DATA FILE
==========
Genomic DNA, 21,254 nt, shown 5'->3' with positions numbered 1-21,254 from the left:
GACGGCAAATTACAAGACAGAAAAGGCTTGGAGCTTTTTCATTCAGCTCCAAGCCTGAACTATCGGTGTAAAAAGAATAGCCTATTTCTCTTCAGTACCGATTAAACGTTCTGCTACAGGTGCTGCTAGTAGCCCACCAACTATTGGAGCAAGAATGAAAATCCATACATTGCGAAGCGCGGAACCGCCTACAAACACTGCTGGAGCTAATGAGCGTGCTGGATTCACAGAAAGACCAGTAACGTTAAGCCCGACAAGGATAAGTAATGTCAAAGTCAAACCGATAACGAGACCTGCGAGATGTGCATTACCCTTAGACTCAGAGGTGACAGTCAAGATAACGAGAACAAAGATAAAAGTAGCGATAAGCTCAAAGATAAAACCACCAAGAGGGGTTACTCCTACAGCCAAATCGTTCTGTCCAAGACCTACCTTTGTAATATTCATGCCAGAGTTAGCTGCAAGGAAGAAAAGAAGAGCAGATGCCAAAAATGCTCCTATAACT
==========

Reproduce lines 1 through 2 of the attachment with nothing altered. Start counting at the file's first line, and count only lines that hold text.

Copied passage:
Genomic DNA, 21,254 nt, shown 5'->3' with positions numbered 1-21,254 from the left:
GACGGCAAATTACAAGACAGAAAAGGCTTGGAGCTTTTTCATTCAGCTCCAAGCCTGAACTATCGGTGTAAAAAGAATAGCCTATTTCTCTTCAGTACCGATTAAACGTTCTGCTACAGGTGCTGCTAGTAGCCCACCAACTATTGGAGCAAGAATGAAAATCCATACATTGCGAAGCGCGGAACCGCCTACAAACACTGCTGGAGCTAATGAGCGTGCTGGATTCACAGAAAGACCAGTAACGTTAAGCCCGACAAGGATAAGTAATGTCAAAGTCAAACCGATAACGAGACCTGCGAGATGTGCATTACCCTTAGACTCAGAGGTGACAGTCAAGATAACGAGAACAAAGATAAAAGTAGCGATAAGCTCAAAGATAAAACCACCAAGAGGGGTTACTCCTACAGCCAAATCGTTCTGTCCAAGACCTACCTTTGTAATATTCATGCCAGAGTTAGCTGCAAGGAAGAAAAGAAGAGCAGATGCCAAAAATGCTCCTATAACT